Voices Under Milk Wood
Fifteen songs for medium high voice and piano
Under Milk Wood,
the radio play by Dylan Thomas, remains under copyright. The songs
were composed as sketches towards a chamber opera intended for ten
singers, and correspondence with the estate through the
International Copyright Bureau proved ineffective at that time at
gaining non-exclusive rights to edit the full text into a shorter
libretto. At the time of corresponding with the estate, from
1991-92, the songs and some additional sketches were already
composed to test the premise, and given by the composer at a free
public recital at UCLA in that year. In upcoming years, I will
perhaps again pursue the estate and its executors with this purpose,
as I continue to add sketches towards it through the years. However
dealing with other than a principal artist over his work is
daunting, for bureaucracies are usually less sensitive to artistic
issues and temperaments, and more interested in asset value and the
control thereof. GB/2005
DRAFT OF A RATIONALE
radio play, Under Milk Wood, entered this world a literary classic.
Since his debut reading of it at the Y's Poetry center in New York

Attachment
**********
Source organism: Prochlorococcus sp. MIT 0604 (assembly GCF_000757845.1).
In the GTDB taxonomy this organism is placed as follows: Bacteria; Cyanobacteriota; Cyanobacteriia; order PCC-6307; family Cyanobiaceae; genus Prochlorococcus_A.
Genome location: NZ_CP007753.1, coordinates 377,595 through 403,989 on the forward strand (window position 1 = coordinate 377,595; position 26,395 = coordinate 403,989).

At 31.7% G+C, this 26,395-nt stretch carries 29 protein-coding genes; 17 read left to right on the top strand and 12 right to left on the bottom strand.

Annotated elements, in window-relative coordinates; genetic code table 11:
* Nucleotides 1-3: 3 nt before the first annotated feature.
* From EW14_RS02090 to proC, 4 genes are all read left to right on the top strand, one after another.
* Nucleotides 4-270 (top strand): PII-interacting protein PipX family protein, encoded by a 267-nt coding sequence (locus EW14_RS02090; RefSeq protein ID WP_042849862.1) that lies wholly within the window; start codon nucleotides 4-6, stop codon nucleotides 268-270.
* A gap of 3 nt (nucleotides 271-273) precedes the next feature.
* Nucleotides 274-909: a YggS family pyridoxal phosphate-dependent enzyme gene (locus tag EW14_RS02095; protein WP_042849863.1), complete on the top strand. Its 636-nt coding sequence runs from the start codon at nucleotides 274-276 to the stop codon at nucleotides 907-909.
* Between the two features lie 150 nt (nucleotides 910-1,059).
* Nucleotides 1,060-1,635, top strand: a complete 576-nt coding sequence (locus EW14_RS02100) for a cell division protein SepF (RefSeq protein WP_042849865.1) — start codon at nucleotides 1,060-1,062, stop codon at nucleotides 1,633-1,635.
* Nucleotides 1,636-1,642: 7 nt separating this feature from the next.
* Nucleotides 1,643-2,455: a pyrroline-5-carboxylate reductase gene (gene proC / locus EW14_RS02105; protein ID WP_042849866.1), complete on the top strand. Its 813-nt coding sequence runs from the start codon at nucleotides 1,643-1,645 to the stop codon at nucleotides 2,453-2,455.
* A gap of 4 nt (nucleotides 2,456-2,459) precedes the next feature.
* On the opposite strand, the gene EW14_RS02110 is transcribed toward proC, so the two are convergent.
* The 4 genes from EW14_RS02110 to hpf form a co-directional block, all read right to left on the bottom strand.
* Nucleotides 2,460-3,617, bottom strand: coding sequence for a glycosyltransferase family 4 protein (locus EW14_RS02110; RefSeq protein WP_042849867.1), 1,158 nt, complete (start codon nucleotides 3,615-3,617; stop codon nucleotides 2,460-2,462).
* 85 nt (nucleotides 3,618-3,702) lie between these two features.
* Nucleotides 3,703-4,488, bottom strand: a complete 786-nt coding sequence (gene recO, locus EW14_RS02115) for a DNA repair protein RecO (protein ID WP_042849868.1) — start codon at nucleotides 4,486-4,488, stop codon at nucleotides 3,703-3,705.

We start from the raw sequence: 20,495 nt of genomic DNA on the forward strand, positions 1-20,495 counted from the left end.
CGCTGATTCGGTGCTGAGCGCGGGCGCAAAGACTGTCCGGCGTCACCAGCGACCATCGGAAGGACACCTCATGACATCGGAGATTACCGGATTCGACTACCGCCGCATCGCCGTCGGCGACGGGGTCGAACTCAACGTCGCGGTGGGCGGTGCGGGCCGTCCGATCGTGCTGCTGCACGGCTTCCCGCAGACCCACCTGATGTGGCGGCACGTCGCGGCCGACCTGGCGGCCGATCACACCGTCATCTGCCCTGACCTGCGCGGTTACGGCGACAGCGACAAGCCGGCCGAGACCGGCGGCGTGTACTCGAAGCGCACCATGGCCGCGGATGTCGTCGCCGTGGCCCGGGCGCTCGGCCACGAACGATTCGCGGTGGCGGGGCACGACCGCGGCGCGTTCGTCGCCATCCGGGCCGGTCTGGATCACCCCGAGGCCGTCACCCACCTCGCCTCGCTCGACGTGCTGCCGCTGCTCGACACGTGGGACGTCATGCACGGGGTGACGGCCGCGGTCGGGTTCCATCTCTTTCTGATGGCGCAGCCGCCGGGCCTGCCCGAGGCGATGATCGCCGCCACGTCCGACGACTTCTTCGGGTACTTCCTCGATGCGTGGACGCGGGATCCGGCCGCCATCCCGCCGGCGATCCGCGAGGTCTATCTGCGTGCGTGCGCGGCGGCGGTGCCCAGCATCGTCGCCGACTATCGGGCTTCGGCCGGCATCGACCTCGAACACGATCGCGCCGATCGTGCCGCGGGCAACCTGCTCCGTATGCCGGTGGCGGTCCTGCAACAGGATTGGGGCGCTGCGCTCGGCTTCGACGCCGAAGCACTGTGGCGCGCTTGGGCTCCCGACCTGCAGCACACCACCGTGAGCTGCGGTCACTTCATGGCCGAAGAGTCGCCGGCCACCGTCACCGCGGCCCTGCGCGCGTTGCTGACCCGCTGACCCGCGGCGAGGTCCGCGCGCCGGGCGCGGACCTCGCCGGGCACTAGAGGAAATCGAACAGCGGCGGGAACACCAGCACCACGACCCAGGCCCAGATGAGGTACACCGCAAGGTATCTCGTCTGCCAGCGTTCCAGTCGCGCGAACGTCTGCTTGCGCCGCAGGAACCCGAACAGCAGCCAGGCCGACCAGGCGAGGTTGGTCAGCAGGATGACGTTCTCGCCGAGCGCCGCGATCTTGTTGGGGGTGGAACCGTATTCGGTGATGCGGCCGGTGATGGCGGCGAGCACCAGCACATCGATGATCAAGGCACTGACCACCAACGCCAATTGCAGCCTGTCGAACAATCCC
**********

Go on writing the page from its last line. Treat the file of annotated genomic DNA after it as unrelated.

City, the play has enjoyed repeated readings, airings, staged
productions, audio recordings, and been filmed in a screenplay
adaptation by Andrew Sinclair.
As with the body of Thomas'
work, and in his own words, it is "prose [and poetry] with blood
In 1947, before Under Milk Wood, Thomas wrote in a
letter to his parents about creating a libretto to a "full length
grand opera for William Walton." (Ferris, Letters) That
proposed collaboration never became real.
In 1953, Aldous
Huxley, librettist for The Rake's Progress, suggested Thomas as
librettist to Igor Stravinsky. An opera was to have been
commissioned by Sarah Caldwell and the Opera Workshop of Boston
University. In a letter to E. F. Bozman, Thomas foretold his
upcoming success with the "Stravinsky libretto," as he called it.
(Ferris, Letters) When the commission did not come, Stravinsky
suggested they make "a start on their own" in Los Angeles. (Brinnin,
Dylan Thomas in America) Thomas' death intervened.
Thomas' obvious interest in opera -- words in song -- as a medium
for his work is easily documented in his own words. As to his
ongoing plans for Under Milk Wood which were cut short by his death,
composer and friend Daniel Jones wrote "the evening, like the
morning, was to be 'all singing.'" (1974, "Second Preface" to
Under Milk Wood) The quotes around "all singing" in Jones'
Preface report Thomas' view, who was creating "ballads to be sung by
some of the main characters."
Jones, Thomas' first literary
executor and the original copyright trustee, supplied the songs for
the play -- songs whose manuscripts are reproduced in New Directions
Paperback editions. These song settings appear as a regular and